The next I demoed Actiongram. These are holographic characters who interact with their environment. During the demo there was a zombie standing sideways on the wall that I had to move (by Air Tapping and holding) to a record player. We had to change some of the settings in Actiongram in order to make the zombie stand upright. Accessing and changing the setting was a breeze,once we figured out which ones we needed to change. After I properly oriented the zombie and placed him on the record player Kyle started playing a record and I air tapped the zombie and he (the zombie) started walking as the record was spinning. Before the demonstration ended I selected another character in Actiongram. This time a T-Rex. With this demonstration Kyle instructed me on how to make an Actiongram character full-size; I did this by saying “full size” and watch the T-Rex grow before my eyes. Lastly I did one final Bloom to go back to the “Home Screen” and that concluded my demonstration of Hololens.
I think that this device is truly innovative! The build quality was great, and the device was comfortable to wear, the applications worked almost perfectly and you don’t have to worry about stumbling into objects or getting motion sickness. The quality of the video was really good but it’s no 4K TV by any means but still very crisp for a first generation wearable holographic device. I would compare the quality to a low end 720 HD TV. I have read complaints about the Hololens’ field-of-view and it not being large enough. I can see why this can be a concern for some, but I don’t think that it will be an issue for most users. However, if I had to name an improvement after the brief trail run I had with it, I would suggest that the field-of-view be slightly larger. When making the T-Rex full size I could only get about 80% of the it in the field-of-view. It could have been the fact that the object was placed so close to me that I couldn’t view it all. The voice commands worked really well considering all the noise in the store. If you have any experience with using voice commands on the X-Box Kinect then you will be pleased to know that voice commands are more responsive with the Hololens.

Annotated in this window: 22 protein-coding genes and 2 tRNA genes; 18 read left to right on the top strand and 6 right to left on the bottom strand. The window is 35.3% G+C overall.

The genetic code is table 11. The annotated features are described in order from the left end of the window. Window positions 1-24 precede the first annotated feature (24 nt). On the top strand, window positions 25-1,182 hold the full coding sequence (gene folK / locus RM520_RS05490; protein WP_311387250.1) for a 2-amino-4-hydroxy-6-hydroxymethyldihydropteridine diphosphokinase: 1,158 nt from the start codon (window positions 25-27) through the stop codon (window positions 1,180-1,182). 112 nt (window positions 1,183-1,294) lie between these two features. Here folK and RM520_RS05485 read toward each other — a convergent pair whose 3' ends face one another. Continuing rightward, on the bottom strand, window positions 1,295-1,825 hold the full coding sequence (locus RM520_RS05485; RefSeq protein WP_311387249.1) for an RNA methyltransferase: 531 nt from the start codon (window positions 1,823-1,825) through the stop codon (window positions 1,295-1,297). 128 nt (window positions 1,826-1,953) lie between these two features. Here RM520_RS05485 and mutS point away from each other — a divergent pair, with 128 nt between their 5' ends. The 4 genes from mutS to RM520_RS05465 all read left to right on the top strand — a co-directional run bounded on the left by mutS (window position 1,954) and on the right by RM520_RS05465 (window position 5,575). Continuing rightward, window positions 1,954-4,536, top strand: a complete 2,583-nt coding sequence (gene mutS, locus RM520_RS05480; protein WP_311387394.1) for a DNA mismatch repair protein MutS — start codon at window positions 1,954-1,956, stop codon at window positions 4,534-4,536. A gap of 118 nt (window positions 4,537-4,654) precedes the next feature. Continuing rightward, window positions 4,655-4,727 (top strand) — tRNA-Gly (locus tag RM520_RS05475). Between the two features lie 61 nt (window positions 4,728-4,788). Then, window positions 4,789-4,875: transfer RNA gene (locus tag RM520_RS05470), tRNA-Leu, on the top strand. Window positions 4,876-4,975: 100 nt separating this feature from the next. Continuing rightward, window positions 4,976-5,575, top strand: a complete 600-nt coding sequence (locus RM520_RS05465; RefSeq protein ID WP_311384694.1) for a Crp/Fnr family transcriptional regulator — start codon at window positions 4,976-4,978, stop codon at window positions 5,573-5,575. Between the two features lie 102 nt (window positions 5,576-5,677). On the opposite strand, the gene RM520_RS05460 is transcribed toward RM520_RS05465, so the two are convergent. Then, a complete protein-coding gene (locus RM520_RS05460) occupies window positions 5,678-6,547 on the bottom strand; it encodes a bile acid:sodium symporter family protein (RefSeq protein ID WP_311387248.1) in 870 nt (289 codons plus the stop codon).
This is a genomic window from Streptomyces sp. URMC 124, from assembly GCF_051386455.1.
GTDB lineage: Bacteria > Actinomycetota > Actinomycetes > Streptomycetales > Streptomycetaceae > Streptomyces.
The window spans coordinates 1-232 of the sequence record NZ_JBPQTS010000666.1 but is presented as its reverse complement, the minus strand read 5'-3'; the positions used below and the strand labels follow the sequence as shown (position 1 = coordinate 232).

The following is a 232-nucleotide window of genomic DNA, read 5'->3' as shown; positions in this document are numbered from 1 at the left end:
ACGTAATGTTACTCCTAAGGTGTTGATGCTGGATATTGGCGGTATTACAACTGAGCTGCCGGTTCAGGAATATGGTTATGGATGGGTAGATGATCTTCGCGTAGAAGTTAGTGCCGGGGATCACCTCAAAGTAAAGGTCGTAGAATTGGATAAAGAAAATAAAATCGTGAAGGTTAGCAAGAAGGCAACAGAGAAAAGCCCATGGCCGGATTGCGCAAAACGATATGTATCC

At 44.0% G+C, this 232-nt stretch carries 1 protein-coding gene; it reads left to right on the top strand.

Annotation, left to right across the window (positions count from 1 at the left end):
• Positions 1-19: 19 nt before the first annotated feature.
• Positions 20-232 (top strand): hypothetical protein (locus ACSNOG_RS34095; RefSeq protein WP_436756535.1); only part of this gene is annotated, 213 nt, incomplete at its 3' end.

All-in-all I think that it is a very well thought out product. The demonstration was scheduled for 15 minutes but I moved through it so fast that it lasted less than 10 minutes. Given the limited number of interactions in place for the demo there wasn’t anything that I could do to test out the device in more detail. Hololens has the potential to change the way people are trained and educated (with the right price point and developer support) this device could really take off….or like so many futurist technologies (i.e. the Dreamcast and Kinect) it could fail before it leaves the ground . I hope that it catches on and on does not suffer from the same fate of its little brother the Kinect. Expect more posts on this amazing device as we follow it to see how it shape up to change the future of learning!
Credit: Business Insider
So there you have it that was my experience with Microsoft’s Hololens. Since I wasn’t technologically able to record what I was seeing or doing while using the Hololens here is a video that closely imitates the experience.
Hololens History: https://www.wired.com/2015/01/microsoft-hands-on/
Hololens Blog (Microsoft): https://blogs.windows.com/devices/category/microsoft-hololens/#pPRfzOoyETOYQfKR.97